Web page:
With the XController I didn’t have to worry about stepper amperage or messing with pots on the controller.

The next change I made was X axis stiffening, and GT3 belts and pulleys, but those were really “nice to have” upgrades. Those first 2 really are what made the difference IMHO.

Of course, I spent a LOT of time reading every post on this forum, and I knew a lot of what NOT to do, so frankly, all the credit goes to everyone else here…

1 Like

I was not aware of a torsion box at the time I got mine. (I spent lots of youtube videos learning.)
Also I did not get the X-controller I got the arduino with the daughter board controller. (The one you mentioned with the adjustment of the pots.)
I have since upgraded to better drivers to avoid issues with under power.
I just now need to get my act together and create a sled for my table saw. Tricky for me as I am not as good as most here working with wood.
Also I do plan on creating a torsion box but I have to get that aluminum plate first (Phils setup with the waste board is what I want to do with mine.)

Yep, I’d recommend following all @PhilJohnson’s posts re: his build if you can.

I built my torsion box first thing after placing my order, took me a few days, and then I opted to use T track and slabs of MDF for the wasteboard, but I never had to skim mine, since the box was dead-flat, the wasteboard was too.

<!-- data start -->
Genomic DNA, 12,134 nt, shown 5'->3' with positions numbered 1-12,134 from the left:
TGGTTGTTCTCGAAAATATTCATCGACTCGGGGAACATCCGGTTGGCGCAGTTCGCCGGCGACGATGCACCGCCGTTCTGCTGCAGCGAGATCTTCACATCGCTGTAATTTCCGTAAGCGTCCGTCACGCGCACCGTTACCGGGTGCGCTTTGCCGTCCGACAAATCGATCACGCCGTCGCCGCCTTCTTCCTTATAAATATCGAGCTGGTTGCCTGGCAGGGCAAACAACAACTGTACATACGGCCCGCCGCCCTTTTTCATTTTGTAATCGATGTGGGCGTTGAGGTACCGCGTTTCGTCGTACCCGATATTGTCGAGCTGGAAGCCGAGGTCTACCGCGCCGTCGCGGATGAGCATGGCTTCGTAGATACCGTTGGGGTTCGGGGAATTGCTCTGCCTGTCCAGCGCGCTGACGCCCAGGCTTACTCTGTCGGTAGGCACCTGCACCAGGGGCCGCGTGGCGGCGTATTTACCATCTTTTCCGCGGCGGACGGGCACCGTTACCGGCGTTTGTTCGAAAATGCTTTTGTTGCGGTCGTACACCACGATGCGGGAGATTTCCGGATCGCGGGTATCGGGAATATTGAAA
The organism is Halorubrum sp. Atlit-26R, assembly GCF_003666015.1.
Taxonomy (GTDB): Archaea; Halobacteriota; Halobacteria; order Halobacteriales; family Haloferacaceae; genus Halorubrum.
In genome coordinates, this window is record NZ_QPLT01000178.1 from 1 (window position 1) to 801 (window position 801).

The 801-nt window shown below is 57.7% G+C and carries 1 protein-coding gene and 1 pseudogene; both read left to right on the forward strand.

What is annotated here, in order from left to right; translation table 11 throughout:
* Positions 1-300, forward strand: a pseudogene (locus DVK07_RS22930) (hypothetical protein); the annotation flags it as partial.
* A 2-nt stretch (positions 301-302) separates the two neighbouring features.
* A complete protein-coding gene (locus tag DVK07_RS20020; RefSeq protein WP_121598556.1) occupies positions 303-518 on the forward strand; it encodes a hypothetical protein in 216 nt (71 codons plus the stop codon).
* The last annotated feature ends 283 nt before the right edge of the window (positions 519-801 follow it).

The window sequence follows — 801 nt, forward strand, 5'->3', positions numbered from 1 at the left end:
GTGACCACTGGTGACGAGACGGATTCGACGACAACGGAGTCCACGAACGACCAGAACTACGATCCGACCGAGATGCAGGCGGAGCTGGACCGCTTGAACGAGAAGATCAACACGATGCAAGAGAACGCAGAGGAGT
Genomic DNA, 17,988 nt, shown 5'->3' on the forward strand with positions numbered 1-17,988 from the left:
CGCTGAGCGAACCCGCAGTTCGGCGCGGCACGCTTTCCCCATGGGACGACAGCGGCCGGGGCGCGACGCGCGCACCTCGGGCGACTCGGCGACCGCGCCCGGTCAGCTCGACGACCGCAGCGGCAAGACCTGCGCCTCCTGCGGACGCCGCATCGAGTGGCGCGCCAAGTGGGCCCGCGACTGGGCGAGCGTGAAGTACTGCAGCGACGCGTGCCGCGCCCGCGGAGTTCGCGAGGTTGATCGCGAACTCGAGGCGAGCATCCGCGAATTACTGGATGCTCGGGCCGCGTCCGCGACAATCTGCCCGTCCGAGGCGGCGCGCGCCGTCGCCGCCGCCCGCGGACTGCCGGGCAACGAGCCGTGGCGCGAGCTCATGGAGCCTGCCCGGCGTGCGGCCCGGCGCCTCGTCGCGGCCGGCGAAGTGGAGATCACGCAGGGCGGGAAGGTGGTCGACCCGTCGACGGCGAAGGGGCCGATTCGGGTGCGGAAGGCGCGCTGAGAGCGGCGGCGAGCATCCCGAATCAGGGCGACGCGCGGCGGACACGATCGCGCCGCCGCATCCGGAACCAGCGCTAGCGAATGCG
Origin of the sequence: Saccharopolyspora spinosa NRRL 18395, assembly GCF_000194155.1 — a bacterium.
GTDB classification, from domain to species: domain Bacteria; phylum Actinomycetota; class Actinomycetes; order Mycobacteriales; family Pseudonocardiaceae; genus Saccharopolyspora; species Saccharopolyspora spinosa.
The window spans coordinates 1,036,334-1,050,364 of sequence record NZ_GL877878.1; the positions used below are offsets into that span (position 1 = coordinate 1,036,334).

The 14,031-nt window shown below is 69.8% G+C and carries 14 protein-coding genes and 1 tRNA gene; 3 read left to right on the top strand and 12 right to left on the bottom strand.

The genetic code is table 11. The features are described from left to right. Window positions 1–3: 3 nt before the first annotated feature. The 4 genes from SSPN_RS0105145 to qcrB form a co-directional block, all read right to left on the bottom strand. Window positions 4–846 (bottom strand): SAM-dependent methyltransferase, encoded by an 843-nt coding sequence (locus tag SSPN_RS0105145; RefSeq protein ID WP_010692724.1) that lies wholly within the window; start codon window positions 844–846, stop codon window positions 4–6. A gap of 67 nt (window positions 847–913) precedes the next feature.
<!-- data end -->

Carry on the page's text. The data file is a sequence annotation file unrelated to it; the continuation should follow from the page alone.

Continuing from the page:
Watch that WoodWhisperer youtube video on torsion boxes if you need, it’s an easy process, you just need to take your time.

I honestly attribute that box and the XController to my overwhelming success w\ the XC, everything else wrong is my only fault. :slight_smile:

1 Like

I really lack a lot of equipment and the planer is one of them.
I have a hand planer for doing edges but its difficult to figure out how to use. Watched videos and what ever I use it on comes out uneven and not flat.

Where are you located, you’re more than welcome to come over and use my shop if you’re in the Chicago area…

I am in Southern Cali. :confused:
Too far for me.
Thanks for the offer.

I am not sure about HD, there’s not one close, but trying to have Lowes cut material has always resulted in wood that looks like my 9yr old did it…

@RobertCanning is correct however, with an accurate fence on your tablesaw, you don’t need a planer or jointer to create a torsion box. in fact, the critical part is the initial setup of the surface you build the box on, as it impacts the resulting frame squareness. Spend a lot of time shimming, using winding sticks etc… until you have a perfect surface, then put the first piece up, and go to town. I used nothing but a tape, level, steel square, tablesaw, glue and brad nailer to build the box.

I’ve often thought about a panel saw, I love the concept and I’ve got plenty of different plans for building your own, or kits etc… however since the purchase of my Festool track saw and the 8’ track, I honestly feel like I have a better setup for ripping panels …

same, I have a hollow chisel mortiser that I literally bought to build a crib for my 3rd child, I think it’s seen maybe 3 hours of operation, and my son is now 9.